The Nelson A. Rockefeller Center for Public Policy and the Social Sciences

The Adult Drug Courts of New Hampshire, Vermont, and Maine

An Analysis of Effectiveness and Barriers to Expansion
PRS Briefs
PRS Policy Brief 1213-03
May 01, 2013
Jaya
Batra
'13
Austin
Goldberg
'13
Adam
Nasser
'15
Portia
Schultz
'15

Executive Summary

In this report, we analyze the effectiveness of drug courts in New Hampshire, Vermont, and Maine. In order to measure effectiveness, we use four criteria: recidivism rates; cost- effectiveness; impact across race, gender, and age; and social consequences. We find that, for the most part, drug courts promote positive community trends, reduce recidivism rates, and are generally a less expensive alternative to prisons.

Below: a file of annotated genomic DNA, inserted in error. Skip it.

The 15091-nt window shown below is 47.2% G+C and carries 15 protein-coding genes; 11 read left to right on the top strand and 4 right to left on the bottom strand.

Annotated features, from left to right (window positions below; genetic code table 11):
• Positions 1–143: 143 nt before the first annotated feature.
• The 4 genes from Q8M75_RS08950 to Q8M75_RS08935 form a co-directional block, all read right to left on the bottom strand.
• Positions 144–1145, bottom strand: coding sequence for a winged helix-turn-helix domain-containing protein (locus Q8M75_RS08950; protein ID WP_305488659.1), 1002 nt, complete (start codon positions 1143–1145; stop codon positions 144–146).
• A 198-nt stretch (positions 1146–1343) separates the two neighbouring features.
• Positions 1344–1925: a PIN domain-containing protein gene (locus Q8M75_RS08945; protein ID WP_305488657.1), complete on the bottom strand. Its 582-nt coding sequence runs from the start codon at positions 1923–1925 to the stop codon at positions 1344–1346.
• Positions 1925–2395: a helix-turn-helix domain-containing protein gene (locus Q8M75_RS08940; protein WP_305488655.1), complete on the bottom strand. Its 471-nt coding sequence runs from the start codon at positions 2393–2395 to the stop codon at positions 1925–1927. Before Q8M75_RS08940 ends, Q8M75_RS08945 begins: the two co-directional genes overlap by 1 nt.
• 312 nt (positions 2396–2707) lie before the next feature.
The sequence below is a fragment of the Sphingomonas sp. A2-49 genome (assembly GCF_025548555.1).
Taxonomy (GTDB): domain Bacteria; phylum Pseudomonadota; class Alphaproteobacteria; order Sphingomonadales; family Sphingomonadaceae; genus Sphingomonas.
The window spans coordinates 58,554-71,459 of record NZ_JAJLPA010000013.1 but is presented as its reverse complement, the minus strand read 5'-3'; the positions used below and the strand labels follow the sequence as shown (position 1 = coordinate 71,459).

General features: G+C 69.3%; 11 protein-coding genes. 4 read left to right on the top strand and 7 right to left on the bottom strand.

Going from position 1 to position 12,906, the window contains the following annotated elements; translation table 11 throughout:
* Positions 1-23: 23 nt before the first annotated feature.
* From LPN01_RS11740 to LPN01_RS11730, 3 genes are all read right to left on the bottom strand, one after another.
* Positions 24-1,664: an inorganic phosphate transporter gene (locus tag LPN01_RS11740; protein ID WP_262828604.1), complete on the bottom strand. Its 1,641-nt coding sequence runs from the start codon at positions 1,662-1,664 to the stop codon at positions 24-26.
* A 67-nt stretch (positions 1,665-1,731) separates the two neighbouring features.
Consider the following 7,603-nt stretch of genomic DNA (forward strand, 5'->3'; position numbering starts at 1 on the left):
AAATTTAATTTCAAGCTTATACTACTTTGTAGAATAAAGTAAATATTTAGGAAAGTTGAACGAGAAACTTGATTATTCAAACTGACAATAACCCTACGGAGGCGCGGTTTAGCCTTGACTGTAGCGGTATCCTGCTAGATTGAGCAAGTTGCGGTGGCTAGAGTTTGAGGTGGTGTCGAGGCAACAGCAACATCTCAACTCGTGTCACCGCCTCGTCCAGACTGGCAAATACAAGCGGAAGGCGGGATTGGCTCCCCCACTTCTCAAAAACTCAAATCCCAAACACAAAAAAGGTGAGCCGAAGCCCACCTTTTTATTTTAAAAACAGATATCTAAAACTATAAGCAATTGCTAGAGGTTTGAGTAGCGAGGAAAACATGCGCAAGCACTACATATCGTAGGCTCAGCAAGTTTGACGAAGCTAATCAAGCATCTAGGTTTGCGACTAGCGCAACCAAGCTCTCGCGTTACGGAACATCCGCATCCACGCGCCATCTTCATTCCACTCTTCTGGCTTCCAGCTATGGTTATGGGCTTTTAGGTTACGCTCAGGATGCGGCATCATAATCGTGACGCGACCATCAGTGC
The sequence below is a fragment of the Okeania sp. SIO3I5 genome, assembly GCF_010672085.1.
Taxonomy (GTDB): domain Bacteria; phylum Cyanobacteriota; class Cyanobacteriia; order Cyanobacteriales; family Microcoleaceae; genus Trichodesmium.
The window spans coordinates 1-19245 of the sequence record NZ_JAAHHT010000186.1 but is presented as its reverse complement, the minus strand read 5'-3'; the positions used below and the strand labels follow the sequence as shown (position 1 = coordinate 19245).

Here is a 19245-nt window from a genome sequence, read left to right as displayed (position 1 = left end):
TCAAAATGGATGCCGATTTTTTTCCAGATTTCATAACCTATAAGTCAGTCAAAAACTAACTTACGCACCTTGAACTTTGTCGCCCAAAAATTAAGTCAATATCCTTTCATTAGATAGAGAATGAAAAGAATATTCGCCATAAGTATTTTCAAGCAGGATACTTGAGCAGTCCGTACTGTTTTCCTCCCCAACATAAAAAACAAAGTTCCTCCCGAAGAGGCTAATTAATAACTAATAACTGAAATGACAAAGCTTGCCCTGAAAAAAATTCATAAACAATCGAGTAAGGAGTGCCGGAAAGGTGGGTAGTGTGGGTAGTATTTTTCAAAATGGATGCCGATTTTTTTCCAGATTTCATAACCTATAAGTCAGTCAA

We also identify several best practices for drug courts, which include clear criteria for termination, effective use of sanctions and incentives, ongoing judicial interaction, targeted programs for specific demographics, and expeditious referral time. The most significant impediment to the expansion of drug courts into new counties is cost; counties that desire drug courts must individually seek out the necessary resources. Other barriers include a lack of necessary support from community officials, the perception of drug courts as being lax on crime, and political opposition.

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The Nelson A. Rockefeller Center for Public Policy and the Social Sciences